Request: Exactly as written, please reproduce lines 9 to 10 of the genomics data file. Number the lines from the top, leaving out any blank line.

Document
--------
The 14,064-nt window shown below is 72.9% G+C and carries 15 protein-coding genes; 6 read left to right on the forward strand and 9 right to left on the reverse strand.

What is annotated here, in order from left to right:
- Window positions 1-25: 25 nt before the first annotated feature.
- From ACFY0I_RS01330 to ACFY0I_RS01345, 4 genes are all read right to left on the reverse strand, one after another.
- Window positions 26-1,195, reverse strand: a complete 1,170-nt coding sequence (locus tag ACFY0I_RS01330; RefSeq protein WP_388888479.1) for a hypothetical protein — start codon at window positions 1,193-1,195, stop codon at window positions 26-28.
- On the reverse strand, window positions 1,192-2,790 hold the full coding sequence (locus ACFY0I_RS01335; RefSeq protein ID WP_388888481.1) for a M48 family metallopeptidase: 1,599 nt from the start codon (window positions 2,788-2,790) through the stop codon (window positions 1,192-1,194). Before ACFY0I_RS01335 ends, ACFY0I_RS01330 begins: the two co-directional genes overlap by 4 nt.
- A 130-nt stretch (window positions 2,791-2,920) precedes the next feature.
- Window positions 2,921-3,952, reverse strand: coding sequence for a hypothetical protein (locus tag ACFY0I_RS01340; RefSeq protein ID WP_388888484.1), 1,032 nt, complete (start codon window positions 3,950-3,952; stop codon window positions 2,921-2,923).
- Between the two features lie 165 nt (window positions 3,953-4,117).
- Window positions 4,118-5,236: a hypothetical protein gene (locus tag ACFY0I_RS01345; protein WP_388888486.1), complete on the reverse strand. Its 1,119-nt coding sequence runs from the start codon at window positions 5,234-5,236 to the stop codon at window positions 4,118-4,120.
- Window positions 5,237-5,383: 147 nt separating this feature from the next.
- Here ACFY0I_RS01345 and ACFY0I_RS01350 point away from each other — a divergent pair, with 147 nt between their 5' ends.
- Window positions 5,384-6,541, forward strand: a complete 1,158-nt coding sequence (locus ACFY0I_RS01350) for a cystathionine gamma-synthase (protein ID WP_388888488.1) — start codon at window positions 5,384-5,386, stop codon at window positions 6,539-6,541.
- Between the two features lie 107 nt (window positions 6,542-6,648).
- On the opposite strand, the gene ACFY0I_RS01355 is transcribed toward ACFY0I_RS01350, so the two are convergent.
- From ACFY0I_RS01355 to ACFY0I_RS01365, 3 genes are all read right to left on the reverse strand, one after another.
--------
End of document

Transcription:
- Between the two features lie 165 nt (window positions 3,953-4,117).
- Window positions 4,118-5,236: a hypothetical protein gene (locus tag ACFY0I_RS01345; protein WP_388888486.1), complete on the reverse strand. Its 1,119-nt coding sequence runs from the start codon at window positions 5,234-5,236 to the stop codon at window positions 4,118-4,120.